New Zealand’s elite cyclists spend time in the wind tunnel at Canterbury University to find ways of reducing aerodynamic drag (air resistance). At high speeds, this drag is the main force that opposes motion. Reducing aerodynamic drag is a way to go faster without having to put in any extra effort.
Speed changes until forces become balanced
A force is anything that pushes or pulls on something else.
When biking on a level road, your forward force comes from pushing and pulling on the pedals to make the back tyre push backwards against the road.
The two main forces that oppose your motion are aerodynamic drag (air resistance) and rolling resistance of the tyres against the road caused as the tyre is compressed.
When the forward forces are bigger than the opposing forces, you speed up (accelerate).
As you go faster, the force of air resistance pushing back on you increases. Eventually, the forces become balanced (the forward forces are the same size as the opposing forces). Once the forces become balanced, your speed stays the same.
The speed you reach as the forces become balanced is called the terminal velocity (It is like when a skydiver jumps out of a plane – speed will keep increasing until forces become balanced.)
Two ways to cycle faster
- Push harder on the pedals to increase the force pushing you forwards. Your speed will increase until the opposing forces increase to balance your larger forward force.
- Reduce aerodynamic drag. With less drag at a certain speed, you will be able to reach a higher speed before the opposing forces balance out the forward force.
Some ways to reduce aerodynamic drag
The rider on a bike causes about 70% of the drag, so finding the body position and equipment that works best for each rider is important.
- Tight and smooth clothing – body suits are designed to minimise the friction due to air resistance. Some body suit designs also use a kind of dimpled golf ball effect to try to reduce the drag caused as air flows around the arms and legs.
- Armrests on handlebars (aerobars) – allow the rider to get into a lower position and reduce frontal area so that there is less air being pushed against.
- Aero helmet – allows air to flow more smoothly over the head and back. (These helmets are used mostly in track or individual time trial events. Most helmets for road cycling still have gaps for air to pass through to cool the cyclist).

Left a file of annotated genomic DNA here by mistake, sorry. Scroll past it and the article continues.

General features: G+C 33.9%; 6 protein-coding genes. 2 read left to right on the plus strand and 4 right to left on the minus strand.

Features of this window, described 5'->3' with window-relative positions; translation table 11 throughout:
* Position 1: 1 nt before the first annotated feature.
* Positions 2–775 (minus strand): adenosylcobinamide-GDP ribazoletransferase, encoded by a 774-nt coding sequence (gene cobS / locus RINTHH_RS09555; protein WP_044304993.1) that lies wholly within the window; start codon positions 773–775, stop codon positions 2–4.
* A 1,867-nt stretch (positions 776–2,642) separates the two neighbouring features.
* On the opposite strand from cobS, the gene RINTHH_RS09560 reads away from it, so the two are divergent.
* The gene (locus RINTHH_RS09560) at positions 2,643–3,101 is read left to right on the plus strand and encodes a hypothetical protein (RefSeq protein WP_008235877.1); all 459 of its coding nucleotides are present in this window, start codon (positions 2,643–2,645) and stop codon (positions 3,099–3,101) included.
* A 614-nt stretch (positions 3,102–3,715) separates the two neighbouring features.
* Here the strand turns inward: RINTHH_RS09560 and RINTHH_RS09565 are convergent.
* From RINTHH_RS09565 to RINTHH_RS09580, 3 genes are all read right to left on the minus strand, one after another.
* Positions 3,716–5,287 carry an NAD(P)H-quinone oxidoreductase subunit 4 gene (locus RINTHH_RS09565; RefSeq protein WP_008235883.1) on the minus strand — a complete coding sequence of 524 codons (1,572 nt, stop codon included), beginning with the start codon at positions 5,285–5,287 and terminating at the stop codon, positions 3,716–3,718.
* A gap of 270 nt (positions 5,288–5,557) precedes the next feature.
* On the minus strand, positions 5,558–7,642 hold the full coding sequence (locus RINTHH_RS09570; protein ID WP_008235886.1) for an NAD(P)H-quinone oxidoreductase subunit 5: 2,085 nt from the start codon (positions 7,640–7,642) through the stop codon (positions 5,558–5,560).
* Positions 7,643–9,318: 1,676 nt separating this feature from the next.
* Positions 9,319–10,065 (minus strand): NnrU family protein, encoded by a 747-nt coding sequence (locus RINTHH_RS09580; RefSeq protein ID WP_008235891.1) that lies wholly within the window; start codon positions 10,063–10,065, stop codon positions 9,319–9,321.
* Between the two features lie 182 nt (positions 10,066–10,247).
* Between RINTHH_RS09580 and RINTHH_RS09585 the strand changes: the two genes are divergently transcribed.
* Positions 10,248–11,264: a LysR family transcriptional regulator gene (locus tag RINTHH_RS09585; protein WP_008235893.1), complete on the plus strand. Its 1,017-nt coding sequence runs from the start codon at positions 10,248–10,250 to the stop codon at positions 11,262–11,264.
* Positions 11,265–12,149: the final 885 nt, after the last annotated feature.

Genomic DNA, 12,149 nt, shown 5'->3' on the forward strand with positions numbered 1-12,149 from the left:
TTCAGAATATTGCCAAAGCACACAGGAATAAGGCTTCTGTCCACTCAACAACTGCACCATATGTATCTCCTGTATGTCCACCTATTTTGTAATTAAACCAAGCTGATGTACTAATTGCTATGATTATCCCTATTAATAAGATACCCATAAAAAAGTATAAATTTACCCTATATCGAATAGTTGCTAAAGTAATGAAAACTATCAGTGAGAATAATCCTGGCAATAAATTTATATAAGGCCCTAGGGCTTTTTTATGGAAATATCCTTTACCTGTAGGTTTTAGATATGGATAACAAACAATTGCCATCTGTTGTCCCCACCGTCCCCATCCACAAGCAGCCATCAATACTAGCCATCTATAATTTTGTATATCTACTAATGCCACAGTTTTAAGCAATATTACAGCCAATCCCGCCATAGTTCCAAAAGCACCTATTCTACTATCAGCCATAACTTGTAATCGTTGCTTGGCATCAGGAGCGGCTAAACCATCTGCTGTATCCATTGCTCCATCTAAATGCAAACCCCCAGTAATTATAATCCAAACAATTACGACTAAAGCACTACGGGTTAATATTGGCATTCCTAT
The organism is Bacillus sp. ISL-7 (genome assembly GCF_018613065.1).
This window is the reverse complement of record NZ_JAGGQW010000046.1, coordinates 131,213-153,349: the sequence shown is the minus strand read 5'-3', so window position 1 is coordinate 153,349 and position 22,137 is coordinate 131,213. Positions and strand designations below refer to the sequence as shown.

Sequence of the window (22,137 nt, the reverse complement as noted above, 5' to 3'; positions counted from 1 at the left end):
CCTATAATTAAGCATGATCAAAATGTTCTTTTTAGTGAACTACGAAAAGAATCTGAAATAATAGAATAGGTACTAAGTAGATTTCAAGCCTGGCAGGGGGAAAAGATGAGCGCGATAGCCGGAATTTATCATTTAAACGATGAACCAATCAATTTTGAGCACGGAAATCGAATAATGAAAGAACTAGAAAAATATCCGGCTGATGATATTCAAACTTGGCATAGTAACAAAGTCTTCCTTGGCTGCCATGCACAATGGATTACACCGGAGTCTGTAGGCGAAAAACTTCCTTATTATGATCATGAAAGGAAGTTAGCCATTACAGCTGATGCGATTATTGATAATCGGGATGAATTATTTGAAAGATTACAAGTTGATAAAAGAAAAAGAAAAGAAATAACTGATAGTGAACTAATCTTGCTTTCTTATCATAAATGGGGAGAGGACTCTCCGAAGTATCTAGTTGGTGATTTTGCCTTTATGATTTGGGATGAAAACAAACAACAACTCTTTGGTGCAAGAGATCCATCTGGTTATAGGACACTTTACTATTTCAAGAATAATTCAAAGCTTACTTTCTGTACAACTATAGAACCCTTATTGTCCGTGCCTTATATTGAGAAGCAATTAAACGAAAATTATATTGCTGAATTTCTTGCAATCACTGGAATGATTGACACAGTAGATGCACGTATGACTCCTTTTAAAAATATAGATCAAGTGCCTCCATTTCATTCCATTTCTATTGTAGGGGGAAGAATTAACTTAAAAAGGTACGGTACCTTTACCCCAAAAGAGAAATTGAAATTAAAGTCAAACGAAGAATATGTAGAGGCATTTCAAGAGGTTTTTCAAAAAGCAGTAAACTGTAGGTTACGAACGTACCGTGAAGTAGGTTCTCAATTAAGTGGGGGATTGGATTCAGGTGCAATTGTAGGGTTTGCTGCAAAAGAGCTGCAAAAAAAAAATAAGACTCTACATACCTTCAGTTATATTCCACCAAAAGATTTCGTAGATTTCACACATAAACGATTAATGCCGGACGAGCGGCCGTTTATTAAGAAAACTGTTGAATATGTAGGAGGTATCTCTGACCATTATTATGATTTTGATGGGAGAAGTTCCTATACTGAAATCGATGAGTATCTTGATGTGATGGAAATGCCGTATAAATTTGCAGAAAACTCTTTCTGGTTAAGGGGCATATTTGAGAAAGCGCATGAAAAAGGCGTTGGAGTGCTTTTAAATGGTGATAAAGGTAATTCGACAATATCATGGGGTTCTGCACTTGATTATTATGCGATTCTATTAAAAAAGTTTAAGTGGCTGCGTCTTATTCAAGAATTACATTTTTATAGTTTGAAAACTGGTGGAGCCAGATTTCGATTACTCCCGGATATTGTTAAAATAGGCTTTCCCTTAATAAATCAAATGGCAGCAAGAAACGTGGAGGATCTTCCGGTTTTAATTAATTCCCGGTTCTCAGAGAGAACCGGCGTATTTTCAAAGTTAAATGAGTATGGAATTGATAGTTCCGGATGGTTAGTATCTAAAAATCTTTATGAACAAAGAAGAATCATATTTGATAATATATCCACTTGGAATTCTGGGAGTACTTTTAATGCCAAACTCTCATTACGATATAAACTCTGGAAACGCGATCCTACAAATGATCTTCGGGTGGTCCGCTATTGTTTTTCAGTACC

- Adjusting seat and handlebar height or extension to reduce frontal area and make the back flatter.
- Frame and wheel design – carbon fibre construction on modern bikes allows designers to try different shapes to reduce drag. For example, teardrop shapes that are rounded at the front with a narrow taper at the back have much less drag than square shapes.
- Smooth tyres – less air resistance caused from the tread pushing on the air (tyre design and pressure is also important to reduce rolling resistance).
Typical drag and rolling resistance values
As speed increases, rolling resistance of the tyres stays nearly the same, but the aerodynamic drag increases a lot. At high speeds, 80–90% of a cyclist’s effort can go into fighting aerodynamic drag. Rolling resistance of the tyres and friction in the bearings and chain are small by comparison.
If you can improve your aerodynamics, you will be able to reach a faster speed before the opposing forces balance your forward pushing force.
Nature of Science
Science ideas and measurements make a difference for real-life applications such as sports performance.
This activity is designed to develop basic understanding of speed and acceleration.
The On your bikes activity requires students to analyse graphs of motion for New Zealand champion cyclist Alison Shanks. A worksheet leads students to analyse graphs of speed, force and power.
In the Individual pursuit graphs activity, students cut out and tape different shapes, attach tiny pieces of cotton thread and use hairdryers to find which shape has the least drag. The shape that keeps airflow attached for longer reduces the low-pressure zone at the back, so it will have least drag.